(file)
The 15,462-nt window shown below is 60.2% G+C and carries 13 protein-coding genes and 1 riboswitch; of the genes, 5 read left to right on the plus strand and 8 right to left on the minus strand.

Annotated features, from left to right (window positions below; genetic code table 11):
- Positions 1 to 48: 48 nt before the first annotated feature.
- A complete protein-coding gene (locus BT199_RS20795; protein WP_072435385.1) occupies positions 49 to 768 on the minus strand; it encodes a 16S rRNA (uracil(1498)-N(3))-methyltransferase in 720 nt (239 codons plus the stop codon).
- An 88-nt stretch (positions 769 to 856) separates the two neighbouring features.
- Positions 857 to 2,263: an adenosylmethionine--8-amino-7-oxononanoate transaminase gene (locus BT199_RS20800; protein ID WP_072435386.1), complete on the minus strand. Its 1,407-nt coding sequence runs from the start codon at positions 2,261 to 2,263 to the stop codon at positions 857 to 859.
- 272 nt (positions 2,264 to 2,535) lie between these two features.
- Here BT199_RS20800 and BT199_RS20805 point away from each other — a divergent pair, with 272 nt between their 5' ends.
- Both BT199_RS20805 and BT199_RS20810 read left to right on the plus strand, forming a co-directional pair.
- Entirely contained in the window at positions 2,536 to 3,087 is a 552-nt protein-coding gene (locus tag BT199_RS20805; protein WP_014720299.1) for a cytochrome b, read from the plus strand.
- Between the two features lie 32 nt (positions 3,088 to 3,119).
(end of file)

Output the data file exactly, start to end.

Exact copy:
The 15,462-nt window shown below is 60.2% G+C and carries 13 protein-coding genes and 1 riboswitch; of the genes, 5 read left to right on the plus strand and 8 right to left on the minus strand.

Annotated features, from left to right (window positions below; genetic code table 11):
- Positions 1 to 48: 48 nt before the first annotated feature.
- A complete protein-coding gene (locus BT199_RS20795; protein WP_072435385.1) occupies positions 49 to 768 on the minus strand; it encodes a 16S rRNA (uracil(1498)-N(3))-methyltransferase in 720 nt (239 codons plus the stop codon).
- An 88-nt stretch (positions 769 to 856) separates the two neighbouring features.
- Positions 857 to 2,263: an adenosylmethionine--8-amino-7-oxononanoate transaminase gene (locus BT199_RS20800; protein ID WP_072435386.1), complete on the minus strand. Its 1,407-nt coding sequence runs from the start codon at positions 2,261 to 2,263 to the stop codon at positions 857 to 859.
- 272 nt (positions 2,264 to 2,535) lie between these two features.
- Here BT199_RS20800 and BT199_RS20805 point away from each other — a divergent pair, with 272 nt between their 5' ends.
- Both BT199_RS20805 and BT199_RS20810 read left to right on the plus strand, forming a co-directional pair.
- Entirely contained in the window at positions 2,536 to 3,087 is a 552-nt protein-coding gene (locus tag BT199_RS20805; protein WP_014720299.1) for a cytochrome b, read from the plus strand.
- Between the two features lie 32 nt (positions 3,088 to 3,119).